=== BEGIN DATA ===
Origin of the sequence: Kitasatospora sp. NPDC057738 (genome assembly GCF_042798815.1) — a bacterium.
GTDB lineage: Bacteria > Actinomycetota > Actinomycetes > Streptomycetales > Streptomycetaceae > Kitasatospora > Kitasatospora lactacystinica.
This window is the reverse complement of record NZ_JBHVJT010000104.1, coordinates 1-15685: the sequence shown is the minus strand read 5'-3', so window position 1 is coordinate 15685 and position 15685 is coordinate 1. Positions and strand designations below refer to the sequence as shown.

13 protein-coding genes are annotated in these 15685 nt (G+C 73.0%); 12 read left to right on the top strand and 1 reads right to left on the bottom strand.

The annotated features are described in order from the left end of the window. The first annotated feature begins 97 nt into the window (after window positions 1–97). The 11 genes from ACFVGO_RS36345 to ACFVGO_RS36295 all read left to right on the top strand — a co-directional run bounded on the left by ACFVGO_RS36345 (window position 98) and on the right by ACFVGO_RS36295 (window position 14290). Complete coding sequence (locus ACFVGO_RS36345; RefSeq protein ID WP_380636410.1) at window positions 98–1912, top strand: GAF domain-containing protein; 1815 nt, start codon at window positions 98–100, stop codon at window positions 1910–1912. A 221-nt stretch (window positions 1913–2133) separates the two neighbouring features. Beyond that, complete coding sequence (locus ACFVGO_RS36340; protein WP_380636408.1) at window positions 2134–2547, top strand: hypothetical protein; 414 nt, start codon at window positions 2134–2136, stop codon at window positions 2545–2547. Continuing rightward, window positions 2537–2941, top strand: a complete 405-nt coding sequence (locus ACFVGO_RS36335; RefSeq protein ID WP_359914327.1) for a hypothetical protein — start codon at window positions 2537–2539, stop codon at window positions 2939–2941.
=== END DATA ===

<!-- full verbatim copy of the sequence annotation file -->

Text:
Origin of the sequence: Kitasatospora sp. NPDC057738 (genome assembly GCF_042798815.1) — a bacterium.
GTDB lineage: Bacteria > Actinomycetota > Actinomycetes > Streptomycetales > Streptomycetaceae > Kitasatospora > Kitasatospora lactacystinica.
This window is the reverse complement of record NZ_JBHVJT010000104.1, coordinates 1-15685: the sequence shown is the minus strand read 5'-3', so window position 1 is coordinate 15685 and position 15685 is coordinate 1. Positions and strand designations below refer to the sequence as shown.

13 protein-coding genes are annotated in these 15685 nt (G+C 73.0%); 12 read left to right on the top strand and 1 reads right to left on the bottom strand.

The annotated features are described in order from the left end of the window. The first annotated feature begins 97 nt into the window (after window positions 1–97). The 11 genes from ACFVGO_RS36345 to ACFVGO_RS36295 all read left to right on the top strand — a co-directional run bounded on the left by ACFVGO_RS36345 (window position 98) and on the right by ACFVGO_RS36295 (window position 14290). Complete coding sequence (locus ACFVGO_RS36345; RefSeq protein ID WP_380636410.1) at window positions 98–1912, top strand: GAF domain-containing protein; 1815 nt, start codon at window positions 98–100, stop codon at window positions 1910–1912. A 221-nt stretch (window positions 1913–2133) separates the two neighbouring features. Beyond that, complete coding sequence (locus ACFVGO_RS36340; protein WP_380636408.1) at window positions 2134–2547, top strand: hypothetical protein; 414 nt, start codon at window positions 2134–2136, stop codon at window positions 2545–2547. Continuing rightward, window positions 2537–2941, top strand: a complete 405-nt coding sequence (locus ACFVGO_RS36335; RefSeq protein ID WP_359914327.1) for a hypothetical protein — start codon at window positions 2537–2539, stop codon at window positions 2939–2941.